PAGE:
Water, Air, and Soil Pollution

, Volume 94, Issue 1–2, pp 163–180

WHOLE-CATCHMENT LIMING AT TJØNNSTROND, NORWAY: AN 11-YEAR RECORD

  • T. S. TRAAEN
  • T. FROGNER
  • A. HINDAR
  • E. KLEIVEN
  • A. LANDE
  • R. F. WRIGHT
Article

Abstract

In June 1983 a whole-catchment liming experiment was conducted at Tjønnstrond, southernmost Norway, to test the utility of terrestrial liming as a technique to restore fish populations in remote lakes with short water-retention times. Tjønnstrond consists of 2 small ponds of 3.0 and 1.5 ha in area which drain a 25-ha catchment. The area is located at about 650–700 meters above sea-level in sparse and unproductive forests of spruce, pine and birch with abundant peatlands. A dose of 3 ton/ha of powdered limestone were spread by helicopter to the terrestrial area. No limestone was added to the ponds themselves. The ponds were subsequently stocked with brown and brook trout.

Liming caused large and immediate changes in surface water chemistry; pH increased from 4.5 to 7.0, Ca increased from 40 to 200 μeq/L, ANC increased from –30 to +70 μeq/L, and reactive-Al decreased from about 10 to 3 μmol/L. During the subsequent 11 years the chemical composition of runoff has decreased gradually back towards the acidic pre-treatment situation. The major trends in concentrations of runoff Ca, ANC, pH, Al and NO3 in runoff are all well simulated by the acidification model MAGIC. Neither the measured data nor the MAGIC simulations indicate significant changes in any other major ion as a result of liming.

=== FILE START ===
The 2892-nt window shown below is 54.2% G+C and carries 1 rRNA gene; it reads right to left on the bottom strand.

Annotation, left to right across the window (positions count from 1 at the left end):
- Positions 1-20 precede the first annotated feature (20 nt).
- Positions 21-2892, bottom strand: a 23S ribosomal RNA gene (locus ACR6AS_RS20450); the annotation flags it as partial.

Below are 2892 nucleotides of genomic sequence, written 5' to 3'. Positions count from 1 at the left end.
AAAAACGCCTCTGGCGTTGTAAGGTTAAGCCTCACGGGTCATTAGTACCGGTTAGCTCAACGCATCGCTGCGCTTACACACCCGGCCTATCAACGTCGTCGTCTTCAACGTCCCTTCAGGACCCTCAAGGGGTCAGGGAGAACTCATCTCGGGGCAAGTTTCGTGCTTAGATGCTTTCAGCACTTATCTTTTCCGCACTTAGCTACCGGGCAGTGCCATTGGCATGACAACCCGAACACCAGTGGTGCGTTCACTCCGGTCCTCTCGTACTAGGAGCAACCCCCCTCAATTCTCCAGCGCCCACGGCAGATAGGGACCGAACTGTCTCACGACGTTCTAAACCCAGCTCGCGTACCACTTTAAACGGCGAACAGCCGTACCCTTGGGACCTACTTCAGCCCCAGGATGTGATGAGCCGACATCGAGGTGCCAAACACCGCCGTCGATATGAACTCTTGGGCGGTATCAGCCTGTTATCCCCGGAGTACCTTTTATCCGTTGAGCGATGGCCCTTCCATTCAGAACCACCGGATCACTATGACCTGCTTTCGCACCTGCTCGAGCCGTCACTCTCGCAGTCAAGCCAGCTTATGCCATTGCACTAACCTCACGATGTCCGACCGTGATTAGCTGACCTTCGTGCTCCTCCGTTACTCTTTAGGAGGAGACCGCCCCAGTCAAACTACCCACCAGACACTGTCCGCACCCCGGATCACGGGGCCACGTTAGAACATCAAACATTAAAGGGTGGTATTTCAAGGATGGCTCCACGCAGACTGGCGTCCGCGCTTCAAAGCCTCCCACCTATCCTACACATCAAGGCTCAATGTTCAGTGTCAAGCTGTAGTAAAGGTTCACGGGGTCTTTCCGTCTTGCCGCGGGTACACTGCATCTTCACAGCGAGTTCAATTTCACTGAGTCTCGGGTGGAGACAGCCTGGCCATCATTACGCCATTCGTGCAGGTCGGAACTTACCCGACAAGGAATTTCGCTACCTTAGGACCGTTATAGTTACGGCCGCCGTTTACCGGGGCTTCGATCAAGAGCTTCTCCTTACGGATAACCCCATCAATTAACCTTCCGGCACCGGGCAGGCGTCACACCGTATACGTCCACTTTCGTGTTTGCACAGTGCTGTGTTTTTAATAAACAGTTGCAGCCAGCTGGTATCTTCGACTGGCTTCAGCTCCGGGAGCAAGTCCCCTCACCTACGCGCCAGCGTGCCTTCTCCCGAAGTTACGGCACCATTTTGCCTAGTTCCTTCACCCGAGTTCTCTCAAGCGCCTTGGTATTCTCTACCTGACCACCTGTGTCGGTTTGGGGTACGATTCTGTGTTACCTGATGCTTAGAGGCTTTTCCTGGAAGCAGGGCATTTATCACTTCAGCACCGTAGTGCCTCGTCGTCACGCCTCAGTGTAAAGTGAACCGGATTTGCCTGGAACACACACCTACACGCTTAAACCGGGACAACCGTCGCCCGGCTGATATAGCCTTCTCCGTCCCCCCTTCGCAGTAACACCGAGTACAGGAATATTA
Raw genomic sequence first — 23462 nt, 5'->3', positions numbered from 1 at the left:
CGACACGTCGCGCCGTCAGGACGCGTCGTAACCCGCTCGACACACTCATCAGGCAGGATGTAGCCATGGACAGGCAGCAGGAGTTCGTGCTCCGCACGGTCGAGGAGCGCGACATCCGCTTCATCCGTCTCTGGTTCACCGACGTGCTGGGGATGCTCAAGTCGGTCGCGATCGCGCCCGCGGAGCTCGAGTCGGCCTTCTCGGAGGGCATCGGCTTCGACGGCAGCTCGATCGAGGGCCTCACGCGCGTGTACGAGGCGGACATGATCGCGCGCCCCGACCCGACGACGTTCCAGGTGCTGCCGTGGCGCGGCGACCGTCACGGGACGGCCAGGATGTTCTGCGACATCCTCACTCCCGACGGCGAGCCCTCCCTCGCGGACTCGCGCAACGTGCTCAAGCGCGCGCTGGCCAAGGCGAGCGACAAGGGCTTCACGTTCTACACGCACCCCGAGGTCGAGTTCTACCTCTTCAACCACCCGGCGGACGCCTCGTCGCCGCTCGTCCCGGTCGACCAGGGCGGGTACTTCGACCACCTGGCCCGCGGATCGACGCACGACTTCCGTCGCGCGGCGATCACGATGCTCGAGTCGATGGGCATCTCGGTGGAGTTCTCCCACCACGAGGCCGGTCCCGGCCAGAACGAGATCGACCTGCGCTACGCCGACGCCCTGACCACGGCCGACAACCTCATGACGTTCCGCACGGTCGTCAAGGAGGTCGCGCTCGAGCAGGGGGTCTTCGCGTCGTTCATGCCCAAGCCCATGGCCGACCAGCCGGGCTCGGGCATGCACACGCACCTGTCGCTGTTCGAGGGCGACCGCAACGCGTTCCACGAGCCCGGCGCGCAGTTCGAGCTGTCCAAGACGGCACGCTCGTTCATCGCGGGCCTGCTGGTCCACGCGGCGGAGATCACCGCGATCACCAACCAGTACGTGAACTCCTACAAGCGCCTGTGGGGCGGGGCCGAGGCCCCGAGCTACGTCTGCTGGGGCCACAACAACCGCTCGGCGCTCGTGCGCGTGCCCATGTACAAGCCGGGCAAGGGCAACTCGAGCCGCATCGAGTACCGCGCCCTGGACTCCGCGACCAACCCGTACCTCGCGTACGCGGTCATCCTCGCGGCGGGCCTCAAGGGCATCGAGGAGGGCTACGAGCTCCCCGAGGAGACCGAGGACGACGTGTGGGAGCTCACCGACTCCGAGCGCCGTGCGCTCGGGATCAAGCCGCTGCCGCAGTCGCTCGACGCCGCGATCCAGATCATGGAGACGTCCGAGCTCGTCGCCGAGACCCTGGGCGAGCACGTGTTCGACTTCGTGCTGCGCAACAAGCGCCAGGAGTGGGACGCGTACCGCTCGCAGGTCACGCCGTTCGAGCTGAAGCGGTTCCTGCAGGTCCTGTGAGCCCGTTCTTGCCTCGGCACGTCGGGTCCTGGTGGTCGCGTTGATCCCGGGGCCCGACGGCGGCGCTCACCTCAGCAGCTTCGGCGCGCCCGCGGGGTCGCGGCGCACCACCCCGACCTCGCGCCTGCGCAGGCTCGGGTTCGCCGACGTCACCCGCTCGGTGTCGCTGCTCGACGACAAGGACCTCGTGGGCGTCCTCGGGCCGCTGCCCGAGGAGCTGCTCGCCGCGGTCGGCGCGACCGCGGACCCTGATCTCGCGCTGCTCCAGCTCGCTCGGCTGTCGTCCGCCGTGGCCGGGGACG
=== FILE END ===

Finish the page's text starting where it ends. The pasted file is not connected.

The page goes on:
The soils at Tjønnstrond in 1992 contained significantly higher amounts of exchangeable Ca relative to those at the untreated reference catchment Storgama. In 1992 about 75% of the added Ca remains in the soil as exchangeable Ca, 15% has been lost in runoff, and 10% is unaccounted for.

The whole-catchment liming experiment at Tjønnstrond clearly demonstrates that this liming technique produces a long-term stable and favourable water quality for fish. Brown trout in both ponds in 1994 have good condition factors, which indicate that the fish are not stressed by marginal water quality due to re-acidification. The water quality is still adequate after 11 years and >20 water renewals. Concentrations of H+ and inorganic Al have gradually increased and approach levels toxic to trout, but the toxicity of these are offset by the continued elevated Ca concentrations. Reduced sulphate deposition during the last 4 years (1990–94) has also helped to slow and even reverse the rate of reacidification. The experiment at Tjønnstrond demonstrates that for this type of upland, remote terrain typical of large areas of southern Norway, terrestrial liming offers a suitable mitigation technique for treating acidified surface waters with short retention times.

acid deposition liming catchment lake water chemistry fish soil model 

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Copyright information

© Kluwer Academic Publishers 1997

Authors and Affiliations

  • T. S. TRAAEN
    • 1
  • T. FROGNER
    • 2
  • A. HINDAR
    • 4
  • E. KLEIVEN
    • 4
  • A. LANDE
    • 5
  • R. F. WRIGHT
    • 1
  1. 1.Norwegian Institute for Water ResearchOsloNorway
  2. 2.Norwegian Forest Research InstituteÅs
  3. 3.Berdal Strømme A/SSandvikaNorway
  4. 4.Regional Office SouthNorwegian Institute for Water Research –GrimstadNorway
  5. 5.Telemark District CollegeNorway

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